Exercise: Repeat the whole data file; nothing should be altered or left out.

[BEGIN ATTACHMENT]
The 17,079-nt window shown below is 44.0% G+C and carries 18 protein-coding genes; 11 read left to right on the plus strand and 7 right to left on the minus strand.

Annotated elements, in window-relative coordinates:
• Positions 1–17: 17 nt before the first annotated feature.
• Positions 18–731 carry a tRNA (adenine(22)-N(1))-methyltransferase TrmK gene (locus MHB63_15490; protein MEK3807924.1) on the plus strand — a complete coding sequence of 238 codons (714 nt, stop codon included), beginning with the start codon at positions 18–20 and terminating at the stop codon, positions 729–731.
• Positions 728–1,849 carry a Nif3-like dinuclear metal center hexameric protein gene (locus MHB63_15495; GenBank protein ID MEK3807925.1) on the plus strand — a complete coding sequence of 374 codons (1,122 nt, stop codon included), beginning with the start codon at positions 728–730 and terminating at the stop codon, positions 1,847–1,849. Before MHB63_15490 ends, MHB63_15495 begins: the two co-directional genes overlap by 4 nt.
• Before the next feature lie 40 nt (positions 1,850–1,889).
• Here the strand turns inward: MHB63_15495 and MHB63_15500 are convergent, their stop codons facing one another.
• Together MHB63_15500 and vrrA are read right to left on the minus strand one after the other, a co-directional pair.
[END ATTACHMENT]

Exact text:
The 17,079-nt window shown below is 44.0% G+C and carries 18 protein-coding genes; 11 read left to right on the plus strand and 7 right to left on the minus strand.

Annotated elements, in window-relative coordinates:
• Positions 1–17: 17 nt before the first annotated feature.
• Positions 18–731 carry a tRNA (adenine(22)-N(1))-methyltransferase TrmK gene (locus MHB63_15490; protein MEK3807924.1) on the plus strand — a complete coding sequence of 238 codons (714 nt, stop codon included), beginning with the start codon at positions 18–20 and terminating at the stop codon, positions 729–731.
• Positions 728–1,849 carry a Nif3-like dinuclear metal center hexameric protein gene (locus MHB63_15495; GenBank protein ID MEK3807925.1) on the plus strand — a complete coding sequence of 374 codons (1,122 nt, stop codon included), beginning with the start codon at positions 728–730 and terminating at the stop codon, positions 1,847–1,849. Before MHB63_15490 ends, MHB63_15495 begins: the two co-directional genes overlap by 4 nt.
• Before the next feature lie 40 nt (positions 1,850–1,889).
• Here the strand turns inward: MHB63_15495 and MHB63_15500 are convergent, their stop codons facing one another.
• Together MHB63_15500 and vrrA are read right to left on the minus strand one after the other, a co-directional pair.